February 2017: Social Studies of Science
https://www.readbyqxmd.com/read/28195024/post-truth
#11
Sergio Sismondo
No abstract text is available yet for this article.
February 2017: Social Studies of Science
https://www.readbyqxmd.com/read/28032532/the-missing-the-martyred-and-the-disappeared-global-networks-technical-intensification-and-the-end-of-human-rights-genetics
#12
Lindsay A Smith
In 1984, a group of Argentine students, trained by US academics, formed the Argentine Forensic Anthropology Team to apply the latest scientific techniques to the excavation of mass graves and identification of the dead, and to work toward transitional justice. This inaugurated a new era in global forensic science, as groups of scientists in the Global South worked outside of and often against local governments to document war crimes in post-conflict settings. After 2001, however, with the inauguration of the war on terror following the September 11(th) attacks on the World Trade Center in New York, global forensic science was again remade through US and European investment to increase preparedness in the face of potential terrorist attacks...
December 1, 2016: Social Studies of Science
https://www.readbyqxmd.com/read/28032526/it-s-not-just-about-speed-reviewing-the-recumbent-bicycle-once-more
#13
Bernhard Wieser
Why did the recumbent bicycle never become a dominant design, despite the fact that it was faster than the safety bicycle on the racetrack? Hassaan Ahmed et al. argue in their recently published paper that the main reason for the marginalization of the recumbent bicycle was semiotic power deployed by the Union Cycliste Internationale (UCI). Here, I demonstrate that the authors drew their conclusions from an incomplete application of the Social Construction of Technology (SCOT) framework. Understanding the diffusion of alternative bicycle designs requires considering more than speed, and more than the UCI as a powerful actor...
December 1, 2016: Social Studies of Science
https://www.readbyqxmd.com/read/28032525/the-breakdown-of-galileo-s-roman-network-crisis-and-community-ca-1633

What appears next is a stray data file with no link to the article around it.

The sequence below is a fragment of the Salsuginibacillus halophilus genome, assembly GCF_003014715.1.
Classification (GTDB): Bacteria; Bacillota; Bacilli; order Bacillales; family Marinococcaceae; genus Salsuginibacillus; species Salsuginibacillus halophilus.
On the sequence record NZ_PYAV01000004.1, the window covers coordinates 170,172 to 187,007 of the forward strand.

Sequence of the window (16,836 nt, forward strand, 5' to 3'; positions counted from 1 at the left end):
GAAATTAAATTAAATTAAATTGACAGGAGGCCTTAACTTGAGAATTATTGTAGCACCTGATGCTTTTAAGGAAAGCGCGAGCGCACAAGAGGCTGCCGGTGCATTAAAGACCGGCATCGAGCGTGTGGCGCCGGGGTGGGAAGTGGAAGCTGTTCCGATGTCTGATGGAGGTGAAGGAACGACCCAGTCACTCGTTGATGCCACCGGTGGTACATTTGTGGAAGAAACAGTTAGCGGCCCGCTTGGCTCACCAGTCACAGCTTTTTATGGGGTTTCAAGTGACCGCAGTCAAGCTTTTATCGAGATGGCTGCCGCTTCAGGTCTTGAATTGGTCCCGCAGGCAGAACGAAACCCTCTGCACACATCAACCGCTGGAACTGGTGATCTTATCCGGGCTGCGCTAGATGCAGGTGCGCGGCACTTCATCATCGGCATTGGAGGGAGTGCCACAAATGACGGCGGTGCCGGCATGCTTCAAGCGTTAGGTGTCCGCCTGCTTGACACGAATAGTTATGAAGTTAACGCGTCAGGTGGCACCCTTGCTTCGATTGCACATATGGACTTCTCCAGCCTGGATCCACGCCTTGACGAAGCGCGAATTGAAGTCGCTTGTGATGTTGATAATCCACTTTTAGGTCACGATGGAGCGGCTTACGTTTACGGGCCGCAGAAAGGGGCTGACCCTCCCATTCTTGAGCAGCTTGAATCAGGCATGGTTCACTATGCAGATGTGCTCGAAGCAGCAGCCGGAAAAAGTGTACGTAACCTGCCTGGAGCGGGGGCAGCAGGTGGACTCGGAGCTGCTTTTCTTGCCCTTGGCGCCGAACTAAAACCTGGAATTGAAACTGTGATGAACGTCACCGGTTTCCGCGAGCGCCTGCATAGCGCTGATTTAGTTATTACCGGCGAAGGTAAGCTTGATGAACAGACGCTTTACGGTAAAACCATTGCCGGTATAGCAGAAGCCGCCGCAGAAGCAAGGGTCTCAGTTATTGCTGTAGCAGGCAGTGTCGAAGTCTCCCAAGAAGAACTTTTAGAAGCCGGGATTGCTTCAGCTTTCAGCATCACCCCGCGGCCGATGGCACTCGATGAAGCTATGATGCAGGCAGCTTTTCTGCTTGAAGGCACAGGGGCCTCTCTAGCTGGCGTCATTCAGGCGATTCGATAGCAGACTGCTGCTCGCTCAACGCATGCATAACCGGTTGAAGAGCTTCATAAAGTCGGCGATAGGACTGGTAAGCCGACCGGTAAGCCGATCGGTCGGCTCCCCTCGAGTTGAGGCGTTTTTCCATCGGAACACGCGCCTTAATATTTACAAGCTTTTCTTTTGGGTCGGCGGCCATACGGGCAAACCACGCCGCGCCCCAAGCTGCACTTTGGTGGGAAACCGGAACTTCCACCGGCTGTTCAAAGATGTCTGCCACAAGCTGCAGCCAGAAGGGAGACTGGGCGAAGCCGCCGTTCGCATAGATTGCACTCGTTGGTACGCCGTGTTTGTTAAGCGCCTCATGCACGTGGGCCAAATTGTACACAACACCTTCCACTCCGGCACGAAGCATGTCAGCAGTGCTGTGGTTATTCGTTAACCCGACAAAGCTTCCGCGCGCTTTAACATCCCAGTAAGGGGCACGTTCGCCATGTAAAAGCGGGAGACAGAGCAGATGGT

#14
Paula Findlen, Hannah Marcus
Rome has long been central to the story of Galileo's life and scientific work. Through an analysis of the metadata of Galileo's surviving letters, combined with a close reading of the letters themselves, we discuss how Galileo used correspondence to build a Roman network. Galileo initially assembled this network around the members of the Lincean Academy, a few carefully nurtured relationships with important ecclesiastics, and the expertise of well positioned Tuscan diplomats in the Eternal City. However, an analysis of Galileo's correspondence in the aftermath of the trial of 1633 provides us with a unique opportunity to interrogate how his altered circumstances transformed his social relations...
December 1, 2016: Social Studies of Science
https://www.readbyqxmd.com/read/28025917/science-as-national-belonging-the-construction-of-svalbard-as-a-norwegian-space
#15
Peder Roberts, Eric Paglia
This article examines how science has been employed to establish, maintain, and contest senses of belonging on Svalbard, an Arctic archipelago administered by Norway since 1925 under an international treaty. Our central argument is that the process of constructing Svalbard as a space belonging to Norway has long been intertwined with the processes of describing and representing the archipelago and that participating in those processes has also permitted other states to articulate their own narratives of belonging - on Svalbard in particular and in the Arctic more generally...
December 2016: Social Studies of Science
https://www.readbyqxmd.com/read/28025916/the-hospital-and-the-hospital-infrastructure-human-tissue-labour-and-the-scientific-production-of-relational-value
#16
Alice Street